Space wars are here again, but with a difference.
Pitted on one side is India’s telecom czar Sunil Mittal who has taken a big gamble by buying a 50 per cent stake in the once bankrupt low earth orbit constellation satellite company OneWeb.
The company, Bharti Global, is planning to invest $2 billion (of which it has already put in $500 million) to put up more satellites and it has set a stiff deadline to launch its commercial Internet services by October next year in the UK, Alaska, northern Russia and northern Europe.
Taking him on will be the formidable tech entrepreneur Elon Musk whose competing broadband offering through Starlink is much ahead of its rival.
The company has put in over 800 satellites (compared to 74 by OneWeb) and, a few weeks ago, invited consumers to participate in its beta testing in the US at $99 a month for the data service and $499 for the kit consumers have to use to connect to the satellite.
Despite that steep price, Starlink has received 700,000 responses and is planning to increase the number of authorised user terminals from the planned one million to five million.
Musk is ahead of Mittal in his timeline for an India launch too — he says it will be sometime in mid-2021, whereas Mittal is looking at May-June 2022.
But the Mittals are unfazed about their formidable rivals.
Said Shravin Mittal, the OneWeb director overseeing the project: “We expect there will be two or may be three players in this space. ITU (the International Telecommunications Union) has given us spectrum priority across the world and in the US with SpaceX.”
“We have been given the spectrum by ITU which is based on number of satellites we plan to put out in the sky. This is one reason we entered the business because it offers defensibility,” he adds.
“Starlink has to coordinate with us to ensure there is no interference in our frequency.”
Musk could also face regulatory challenges in India.
The company is hoping for an open skies policy in space with minimal regulatory restrictions, but the powerful Cellular Operators Association of India has shot off a letter to the department of space, which is finalising a space policy to allow private sector participation in the sector, raising some key concerns.
“What we are asking is a level playing field between telcos and satellite-based services,” said COAI Director General S P Kochar.
“Both of them should have a UASL (Universal Access Service Licence) because they are giving the same service.”
This implies that Musk will have to pay Rs 1,500 crore (Rs 15 billion) for this licence; Airtel already has one.
Two, Kochar said, the spectrum required (KU band for satellite) should not be given through mere authorisation or at a nominal cost (as is being considered) but should be auctioned like any other.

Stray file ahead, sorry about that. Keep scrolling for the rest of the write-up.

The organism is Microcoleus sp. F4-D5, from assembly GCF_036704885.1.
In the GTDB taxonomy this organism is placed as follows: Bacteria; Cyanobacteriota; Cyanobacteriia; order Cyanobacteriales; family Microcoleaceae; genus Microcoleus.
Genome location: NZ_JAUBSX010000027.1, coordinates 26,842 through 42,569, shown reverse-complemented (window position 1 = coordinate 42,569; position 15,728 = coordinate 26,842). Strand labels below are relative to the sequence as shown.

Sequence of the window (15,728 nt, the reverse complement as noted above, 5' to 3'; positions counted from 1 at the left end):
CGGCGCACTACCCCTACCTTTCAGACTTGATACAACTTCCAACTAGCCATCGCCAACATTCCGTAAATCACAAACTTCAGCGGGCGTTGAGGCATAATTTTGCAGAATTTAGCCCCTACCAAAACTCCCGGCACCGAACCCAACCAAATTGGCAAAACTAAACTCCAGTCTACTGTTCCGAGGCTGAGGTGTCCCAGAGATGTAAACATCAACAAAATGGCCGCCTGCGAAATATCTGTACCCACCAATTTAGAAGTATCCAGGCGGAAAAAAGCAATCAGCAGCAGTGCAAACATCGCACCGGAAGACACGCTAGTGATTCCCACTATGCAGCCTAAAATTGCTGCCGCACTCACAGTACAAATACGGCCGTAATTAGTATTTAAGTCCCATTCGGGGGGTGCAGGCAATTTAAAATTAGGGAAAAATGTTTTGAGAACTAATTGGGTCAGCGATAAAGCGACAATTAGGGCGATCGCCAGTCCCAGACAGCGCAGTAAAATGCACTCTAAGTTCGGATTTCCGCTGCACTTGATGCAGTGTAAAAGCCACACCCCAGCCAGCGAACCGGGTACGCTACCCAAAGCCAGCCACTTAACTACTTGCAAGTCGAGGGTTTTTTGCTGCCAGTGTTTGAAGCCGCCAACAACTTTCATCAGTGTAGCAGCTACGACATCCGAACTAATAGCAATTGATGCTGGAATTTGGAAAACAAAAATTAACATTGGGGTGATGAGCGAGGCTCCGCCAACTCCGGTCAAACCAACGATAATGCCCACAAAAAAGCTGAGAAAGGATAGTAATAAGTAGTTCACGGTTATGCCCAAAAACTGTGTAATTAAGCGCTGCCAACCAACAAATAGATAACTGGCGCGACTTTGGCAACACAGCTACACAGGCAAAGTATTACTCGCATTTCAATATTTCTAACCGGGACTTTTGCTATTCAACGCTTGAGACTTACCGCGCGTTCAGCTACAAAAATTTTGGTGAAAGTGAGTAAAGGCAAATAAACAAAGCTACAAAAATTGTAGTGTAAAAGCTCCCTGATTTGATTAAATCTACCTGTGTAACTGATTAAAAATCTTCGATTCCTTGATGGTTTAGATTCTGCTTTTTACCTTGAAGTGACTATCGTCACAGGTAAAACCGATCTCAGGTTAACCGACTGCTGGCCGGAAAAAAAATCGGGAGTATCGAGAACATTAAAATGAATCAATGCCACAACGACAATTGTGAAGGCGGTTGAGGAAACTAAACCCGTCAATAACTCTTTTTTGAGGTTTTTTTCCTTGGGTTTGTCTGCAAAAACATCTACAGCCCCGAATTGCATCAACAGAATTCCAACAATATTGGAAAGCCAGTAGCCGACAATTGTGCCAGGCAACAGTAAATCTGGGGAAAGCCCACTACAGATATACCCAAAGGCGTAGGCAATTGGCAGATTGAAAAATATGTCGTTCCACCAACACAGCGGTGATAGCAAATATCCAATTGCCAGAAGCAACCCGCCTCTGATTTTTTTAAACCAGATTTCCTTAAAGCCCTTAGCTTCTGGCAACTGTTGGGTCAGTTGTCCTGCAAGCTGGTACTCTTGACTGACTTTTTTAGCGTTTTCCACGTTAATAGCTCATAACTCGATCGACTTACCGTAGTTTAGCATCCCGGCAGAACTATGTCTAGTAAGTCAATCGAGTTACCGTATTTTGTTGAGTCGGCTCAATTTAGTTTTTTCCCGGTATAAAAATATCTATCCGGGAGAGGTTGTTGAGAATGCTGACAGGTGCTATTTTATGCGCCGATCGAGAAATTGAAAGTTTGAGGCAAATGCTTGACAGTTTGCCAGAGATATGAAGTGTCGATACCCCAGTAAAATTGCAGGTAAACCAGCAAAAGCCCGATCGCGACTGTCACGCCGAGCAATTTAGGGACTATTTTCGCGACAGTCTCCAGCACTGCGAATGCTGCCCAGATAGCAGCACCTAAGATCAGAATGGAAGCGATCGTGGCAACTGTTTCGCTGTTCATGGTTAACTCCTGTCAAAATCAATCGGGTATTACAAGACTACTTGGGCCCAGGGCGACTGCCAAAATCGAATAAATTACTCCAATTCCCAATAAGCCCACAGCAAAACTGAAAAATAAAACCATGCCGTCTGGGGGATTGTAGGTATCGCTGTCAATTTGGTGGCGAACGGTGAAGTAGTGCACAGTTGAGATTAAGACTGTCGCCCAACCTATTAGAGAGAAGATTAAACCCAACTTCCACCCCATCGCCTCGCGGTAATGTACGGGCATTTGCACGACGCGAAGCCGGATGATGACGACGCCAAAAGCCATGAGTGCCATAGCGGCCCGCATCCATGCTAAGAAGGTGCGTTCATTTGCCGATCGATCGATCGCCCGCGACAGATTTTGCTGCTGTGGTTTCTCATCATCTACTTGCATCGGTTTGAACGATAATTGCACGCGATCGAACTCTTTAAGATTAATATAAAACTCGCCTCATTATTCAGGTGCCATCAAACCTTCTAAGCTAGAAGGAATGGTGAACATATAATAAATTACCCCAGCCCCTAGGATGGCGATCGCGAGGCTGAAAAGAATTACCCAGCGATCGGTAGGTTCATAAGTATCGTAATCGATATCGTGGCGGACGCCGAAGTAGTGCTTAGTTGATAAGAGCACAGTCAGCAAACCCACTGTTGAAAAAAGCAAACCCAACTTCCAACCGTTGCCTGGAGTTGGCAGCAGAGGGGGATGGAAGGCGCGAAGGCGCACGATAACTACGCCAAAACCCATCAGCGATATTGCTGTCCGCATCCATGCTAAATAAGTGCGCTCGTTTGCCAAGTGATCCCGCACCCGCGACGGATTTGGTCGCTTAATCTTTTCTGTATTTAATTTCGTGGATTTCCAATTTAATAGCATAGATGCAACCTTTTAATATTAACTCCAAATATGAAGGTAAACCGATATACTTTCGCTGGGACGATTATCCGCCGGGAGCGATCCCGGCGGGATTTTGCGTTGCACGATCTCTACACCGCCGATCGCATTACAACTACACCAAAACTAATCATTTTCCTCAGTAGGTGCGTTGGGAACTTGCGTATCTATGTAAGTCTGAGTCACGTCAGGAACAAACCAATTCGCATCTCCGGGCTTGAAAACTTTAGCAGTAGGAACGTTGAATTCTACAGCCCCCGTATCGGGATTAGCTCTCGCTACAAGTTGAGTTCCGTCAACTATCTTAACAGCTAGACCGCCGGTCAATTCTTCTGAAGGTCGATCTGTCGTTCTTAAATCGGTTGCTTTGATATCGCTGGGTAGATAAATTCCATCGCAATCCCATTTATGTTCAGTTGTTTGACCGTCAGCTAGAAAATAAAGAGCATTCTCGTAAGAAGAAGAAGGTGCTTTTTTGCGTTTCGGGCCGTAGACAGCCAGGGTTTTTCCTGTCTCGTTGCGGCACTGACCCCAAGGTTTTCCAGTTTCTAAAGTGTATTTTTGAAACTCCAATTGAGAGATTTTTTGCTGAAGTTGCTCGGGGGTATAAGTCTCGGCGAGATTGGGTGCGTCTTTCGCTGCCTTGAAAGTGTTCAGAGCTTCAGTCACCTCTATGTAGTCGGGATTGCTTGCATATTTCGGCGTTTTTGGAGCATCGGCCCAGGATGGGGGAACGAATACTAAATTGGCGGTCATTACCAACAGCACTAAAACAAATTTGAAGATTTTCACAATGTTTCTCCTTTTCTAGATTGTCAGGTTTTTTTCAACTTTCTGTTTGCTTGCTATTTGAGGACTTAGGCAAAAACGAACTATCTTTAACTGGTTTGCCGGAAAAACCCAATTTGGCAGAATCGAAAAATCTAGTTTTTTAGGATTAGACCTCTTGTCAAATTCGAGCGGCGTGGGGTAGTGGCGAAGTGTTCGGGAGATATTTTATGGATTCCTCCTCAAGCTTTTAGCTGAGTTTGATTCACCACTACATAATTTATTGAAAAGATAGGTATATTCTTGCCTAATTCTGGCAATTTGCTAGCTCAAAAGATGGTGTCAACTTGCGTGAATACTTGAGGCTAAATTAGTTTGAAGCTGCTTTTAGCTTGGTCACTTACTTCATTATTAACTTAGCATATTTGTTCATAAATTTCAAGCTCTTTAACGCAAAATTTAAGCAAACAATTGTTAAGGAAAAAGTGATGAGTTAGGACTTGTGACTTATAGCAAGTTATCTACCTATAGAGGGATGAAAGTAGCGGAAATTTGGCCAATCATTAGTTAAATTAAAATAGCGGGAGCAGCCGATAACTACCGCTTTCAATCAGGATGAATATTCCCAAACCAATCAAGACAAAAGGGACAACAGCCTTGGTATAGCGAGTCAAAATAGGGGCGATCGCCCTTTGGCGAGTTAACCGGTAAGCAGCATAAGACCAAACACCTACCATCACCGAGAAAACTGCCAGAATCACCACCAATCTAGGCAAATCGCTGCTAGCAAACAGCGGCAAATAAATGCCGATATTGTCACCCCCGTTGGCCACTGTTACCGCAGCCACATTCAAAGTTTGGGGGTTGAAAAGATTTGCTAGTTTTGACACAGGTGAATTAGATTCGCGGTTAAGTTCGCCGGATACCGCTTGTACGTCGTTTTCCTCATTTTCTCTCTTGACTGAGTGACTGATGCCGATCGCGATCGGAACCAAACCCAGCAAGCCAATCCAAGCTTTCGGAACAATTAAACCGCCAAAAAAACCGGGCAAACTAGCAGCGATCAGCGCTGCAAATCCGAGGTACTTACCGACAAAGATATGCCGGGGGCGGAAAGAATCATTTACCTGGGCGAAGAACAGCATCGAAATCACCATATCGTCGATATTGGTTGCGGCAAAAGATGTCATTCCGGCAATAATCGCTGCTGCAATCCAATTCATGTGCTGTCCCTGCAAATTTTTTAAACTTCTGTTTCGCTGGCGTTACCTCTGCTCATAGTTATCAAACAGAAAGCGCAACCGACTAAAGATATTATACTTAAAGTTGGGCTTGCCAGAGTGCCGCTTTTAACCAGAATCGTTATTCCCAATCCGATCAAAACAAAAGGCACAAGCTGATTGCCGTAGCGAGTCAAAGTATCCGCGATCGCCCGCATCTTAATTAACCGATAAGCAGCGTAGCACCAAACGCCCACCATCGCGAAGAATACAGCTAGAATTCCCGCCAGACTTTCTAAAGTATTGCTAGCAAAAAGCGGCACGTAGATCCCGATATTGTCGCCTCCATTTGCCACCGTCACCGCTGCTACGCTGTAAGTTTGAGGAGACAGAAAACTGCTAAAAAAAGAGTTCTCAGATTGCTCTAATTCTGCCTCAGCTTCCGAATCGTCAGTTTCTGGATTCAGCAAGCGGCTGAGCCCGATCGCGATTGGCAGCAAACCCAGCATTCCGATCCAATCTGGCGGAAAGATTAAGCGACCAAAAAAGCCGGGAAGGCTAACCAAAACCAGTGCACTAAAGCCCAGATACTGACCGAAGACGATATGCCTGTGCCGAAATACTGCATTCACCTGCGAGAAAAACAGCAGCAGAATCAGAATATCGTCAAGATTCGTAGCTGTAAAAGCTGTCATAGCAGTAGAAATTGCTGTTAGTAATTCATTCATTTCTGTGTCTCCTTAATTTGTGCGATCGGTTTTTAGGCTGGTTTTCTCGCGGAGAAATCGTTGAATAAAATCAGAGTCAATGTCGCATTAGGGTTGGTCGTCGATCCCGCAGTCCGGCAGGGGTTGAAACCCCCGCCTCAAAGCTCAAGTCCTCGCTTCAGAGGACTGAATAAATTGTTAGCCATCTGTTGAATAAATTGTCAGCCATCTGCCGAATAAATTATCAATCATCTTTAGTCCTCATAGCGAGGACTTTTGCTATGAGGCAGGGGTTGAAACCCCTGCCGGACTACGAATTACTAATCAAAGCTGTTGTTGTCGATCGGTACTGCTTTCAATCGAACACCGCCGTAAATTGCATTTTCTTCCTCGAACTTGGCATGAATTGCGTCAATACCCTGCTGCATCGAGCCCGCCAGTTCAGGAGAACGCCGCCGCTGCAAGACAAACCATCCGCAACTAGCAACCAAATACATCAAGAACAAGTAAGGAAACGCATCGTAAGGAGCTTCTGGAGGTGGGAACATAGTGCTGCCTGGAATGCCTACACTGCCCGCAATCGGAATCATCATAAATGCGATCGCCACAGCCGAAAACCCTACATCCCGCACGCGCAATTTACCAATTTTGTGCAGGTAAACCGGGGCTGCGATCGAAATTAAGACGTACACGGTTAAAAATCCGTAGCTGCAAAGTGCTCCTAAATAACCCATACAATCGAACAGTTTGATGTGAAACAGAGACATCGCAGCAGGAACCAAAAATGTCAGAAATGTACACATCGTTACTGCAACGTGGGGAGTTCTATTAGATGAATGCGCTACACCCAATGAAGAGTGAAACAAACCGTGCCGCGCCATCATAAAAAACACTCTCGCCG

“To do so, the department of telecom should be the custodian of all spectrum and not the space department,” he added.
Both requirements would mean that the cost of delivery would go up.
But the key question is whether satellite-based broadband can be viable.
In the 1990s, Iridium, which was based on low earth satellites offering voice and data, failed to make money and stopped operations.
Bill Gates-backed Teledesic, which had planned 288 LEO satellites, also closed shop in 2002.
And even OneWeb, which raised over $3 billion, was forced into bankruptcy till Bharti and the UK government, which was looking for a strategic alternative after exiting the EU’s Galileo network, stepped in.
It is difficult to hazard a guess on market size, however.
A Ficci-Deloitte report estimated the initial satellite broadband market at $1 billion in India, growing at 12%-15% a year.
Morgan Stanley put the global market at $400 billion by 2040 accounting for 40 per cent of the global space industry business — and that is the upside.
Sunil Mittal identifies the north east, Himalayas, dense forests and parts of Rajasthan as key markets.
He can also leverage Bharti’s presence in over 18 countries in Africa and Asia (which Musk lacks) many of which, such as Chad (Internet penetration: 6.5 per cent) or Nigeria (where 138 million people have no internet access) are underserved.
Deloitte also pointed out that with population density and scale dropping in India from dense urban areas to smaller towns, fixed wired connections become unviable.
When they move to rural even mobile broadband is inviable.
It is here that that satellite provides an alternative technology for data.
That is reflected in the fact that the deadline for government programmes to connect all panchayats by fibre has been postponed several times — the target could be reached in 12 to 18 months using satellite broadband.
But the service currently is expensive — at $1,600 per mega bit per second monthly, out of reach for most in India.
OneWeb and Starlink are working furiously to cut costs.
Both have reduced the satellite weight (OneWeb is 159 kg and Starlink 260 kg compared to Iridium’s 689 kg) and using technology and standardisation to scale up.
Experts said launch costs have fallen about 85 per cent from 1990 levels already, principally because the high throughput in satellites exceeding 500 GBPS has helped reduce the cost per megabit.
But the big challenge is the cost of equipment needed in homes to power broadband.
Musk’s initial offering of $499 in the US won’t work in India.
Analysts reckon new models will emerge — such as rental per month on equipment — and service providers may subsidise consumers, just as they did with mobile phones to build volumes.
But even Mittal agrees that satellite broadband can only complement terrestrial broadband because costs for the former will always be higher.
He is, however, asking the Indian Space Research Organisation to help build an eco-system to reduce costs.
No one more than his group, which built a low-cost mobile network in the country and in Africa, understands the importance of cost in building a profitable business.